Susannah Murdock Returning To Signal Mountain Town Council; Plans Made To Better Care For Town Facilities

  • Tuesday, March 28, 2023
  • Gail Perry

Susannah Murdock is returning to the Signal Mountain Town Council. She has previously served on the board for a four-year term, including two years as vice mayor. After being chosen unanimously from two applicants, she is stepping back in to replace Vicki Anderson, who recently resigned.

Other appointments approved at the council meeting Monday night were Andrew Coyle and Jo Garvich to the municipal planning commission, Chrissie Vieth to the condemnation board and Lauren Davis to the recreation board.

After seeing the condition of many town-owned properties, Vice Mayor Elizabeth Baker has come up with a proposal to get better results. It would restructure two departments by adding more organization and structure to the public works department. Some employees would be moved from the parks and recreation department. Some examples of disrepair that she discovered are floors of buildings are sinking leaving gaps between walls and floors. Siding and exterior boards are rotten and paint is peeling. Buildings are covered with mold and mildew. The mechanical room for town hall floods with every rain to the extent that mud covers the floor and worms are found inside. At the ball fields, fencing and bleachers are rusted and the floors in some concession stands are disintegrating.

The parks and recreation department in Signal Mountain is in a transition period after Jarred Thompson, the previous director, left making the council think it would be a good time to reorganize. Currently, the parks and recreation department spends the majority of its time maintaining the town-owned facilities. The vice mayor said that the department now spends 40 percent of its time in facilities maintenance, 46 percent of its time on the maintenance of parks and recreation facilities and 14 percent on managing the recreational sports such as the baseball leagues, the pool, and the gym. Facilities maintenance is largely unplanned for and without a timeline. In addition to a director, this department now has a lot of seasonal positions and one part time employee.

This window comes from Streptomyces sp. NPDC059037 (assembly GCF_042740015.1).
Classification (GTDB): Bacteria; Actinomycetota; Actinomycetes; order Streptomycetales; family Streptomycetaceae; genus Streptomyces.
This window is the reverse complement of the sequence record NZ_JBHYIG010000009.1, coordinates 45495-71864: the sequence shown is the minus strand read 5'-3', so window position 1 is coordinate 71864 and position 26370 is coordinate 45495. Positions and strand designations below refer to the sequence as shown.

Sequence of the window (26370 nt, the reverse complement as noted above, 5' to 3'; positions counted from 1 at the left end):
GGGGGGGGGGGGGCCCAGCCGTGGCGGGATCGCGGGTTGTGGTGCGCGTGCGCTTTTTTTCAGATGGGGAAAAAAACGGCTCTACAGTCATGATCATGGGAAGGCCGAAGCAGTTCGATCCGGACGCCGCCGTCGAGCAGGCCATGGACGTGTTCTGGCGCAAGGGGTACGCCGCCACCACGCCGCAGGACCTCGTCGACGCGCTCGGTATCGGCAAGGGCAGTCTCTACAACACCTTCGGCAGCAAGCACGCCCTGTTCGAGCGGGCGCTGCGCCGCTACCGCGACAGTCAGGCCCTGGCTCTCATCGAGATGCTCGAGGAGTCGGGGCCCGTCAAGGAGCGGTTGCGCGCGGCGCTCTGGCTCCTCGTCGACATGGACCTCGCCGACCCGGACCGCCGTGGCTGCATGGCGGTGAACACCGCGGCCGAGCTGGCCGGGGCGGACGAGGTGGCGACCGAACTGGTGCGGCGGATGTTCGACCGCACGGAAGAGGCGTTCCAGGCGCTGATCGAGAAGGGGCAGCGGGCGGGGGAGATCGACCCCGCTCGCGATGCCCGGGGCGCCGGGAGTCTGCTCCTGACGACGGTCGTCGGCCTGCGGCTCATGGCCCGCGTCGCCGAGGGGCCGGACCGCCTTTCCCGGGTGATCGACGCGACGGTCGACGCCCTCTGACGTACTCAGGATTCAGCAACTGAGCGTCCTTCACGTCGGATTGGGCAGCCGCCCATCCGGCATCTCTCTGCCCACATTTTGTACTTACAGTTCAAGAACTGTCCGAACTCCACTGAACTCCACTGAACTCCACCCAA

Vice Mayor Baker has proposed creating a dedicated facility maintenance division under the public works department. There would be a department head and a crew. Her plan would not add positions overall, but people would change jobs shifting from the rec department to fill the facilities maintenance division. Two new positions would be created by moving these employees: a facilities maintenance superintendent and a communications/program generalist who would communicate with the sports leagues and others who use the town’s fields. This person would manage a part-time and seasonal staff. There would be little difference in the cost to make these changes, she said.

The condition of town-owned properties are an embarrassment, with Signal Mountain having one of the highest tax rates in Hamilton County, said Councilman Clay Crumbliss. Commissioner Andrew Gardner said that when something has been neglected, it often is because of a lack of clear responsibility and this plan would clarify who is responsible for the town’s buildings and park spaces. Mayor Charles Poss thanked the vice mayor and Town Manager Elaine Brunelle for tackling the problems, which he said cost more overall if they are “kicked down the road.” All board members voted in favor of the proposal, which will now go to the town manager with an eye on the upcoming budget.